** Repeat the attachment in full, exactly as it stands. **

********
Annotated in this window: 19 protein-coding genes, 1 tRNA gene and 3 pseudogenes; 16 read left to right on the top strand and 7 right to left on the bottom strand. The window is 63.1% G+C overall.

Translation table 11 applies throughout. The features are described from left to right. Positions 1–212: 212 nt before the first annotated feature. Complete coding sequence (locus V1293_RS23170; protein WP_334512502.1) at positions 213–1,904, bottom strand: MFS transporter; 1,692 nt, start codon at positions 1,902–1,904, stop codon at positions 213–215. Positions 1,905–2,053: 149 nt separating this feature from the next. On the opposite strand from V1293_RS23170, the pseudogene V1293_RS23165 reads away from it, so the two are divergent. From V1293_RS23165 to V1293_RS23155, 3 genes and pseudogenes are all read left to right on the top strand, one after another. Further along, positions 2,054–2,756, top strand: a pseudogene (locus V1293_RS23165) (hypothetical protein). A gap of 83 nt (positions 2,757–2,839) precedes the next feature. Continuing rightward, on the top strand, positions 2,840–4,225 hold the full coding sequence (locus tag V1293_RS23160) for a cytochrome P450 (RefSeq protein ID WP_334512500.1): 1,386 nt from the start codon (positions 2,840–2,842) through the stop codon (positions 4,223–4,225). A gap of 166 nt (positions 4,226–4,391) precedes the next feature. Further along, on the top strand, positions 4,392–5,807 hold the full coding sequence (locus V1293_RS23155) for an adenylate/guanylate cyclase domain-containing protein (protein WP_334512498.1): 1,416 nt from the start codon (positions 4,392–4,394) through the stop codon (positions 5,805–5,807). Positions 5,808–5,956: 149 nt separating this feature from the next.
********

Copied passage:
Annotated in this window: 19 protein-coding genes, 1 tRNA gene and 3 pseudogenes; 16 read left to right on the top strand and 7 right to left on the bottom strand. The window is 63.1% G+C overall.

Translation table 11 applies throughout. The features are described from left to right. Positions 1–212: 212 nt before the first annotated feature. Complete coding sequence (locus V1293_RS23170; protein WP_334512502.1) at positions 213–1,904, bottom strand: MFS transporter; 1,692 nt, start codon at positions 1,902–1,904, stop codon at positions 213–215. Positions 1,905–2,053: 149 nt separating this feature from the next. On the opposite strand from V1293_RS23170, the pseudogene V1293_RS23165 reads away from it, so the two are divergent. From V1293_RS23165 to V1293_RS23155, 3 genes and pseudogenes are all read left to right on the top strand, one after another. Further along, positions 2,054–2,756, top strand: a pseudogene (locus V1293_RS23165) (hypothetical protein). A gap of 83 nt (positions 2,757–2,839) precedes the next feature. Continuing rightward, on the top strand, positions 2,840–4,225 hold the full coding sequence (locus tag V1293_RS23160) for a cytochrome P450 (RefSeq protein ID WP_334512500.1): 1,386 nt from the start codon (positions 2,840–2,842) through the stop codon (positions 4,223–4,225). A gap of 166 nt (positions 4,226–4,391) precedes the next feature. Further along, on the top strand, positions 4,392–5,807 hold the full coding sequence (locus V1293_RS23155) for an adenylate/guanylate cyclase domain-containing protein (protein WP_334512498.1): 1,416 nt from the start codon (positions 4,392–4,394) through the stop codon (positions 5,805–5,807). Positions 5,808–5,956: 149 nt separating this feature from the next.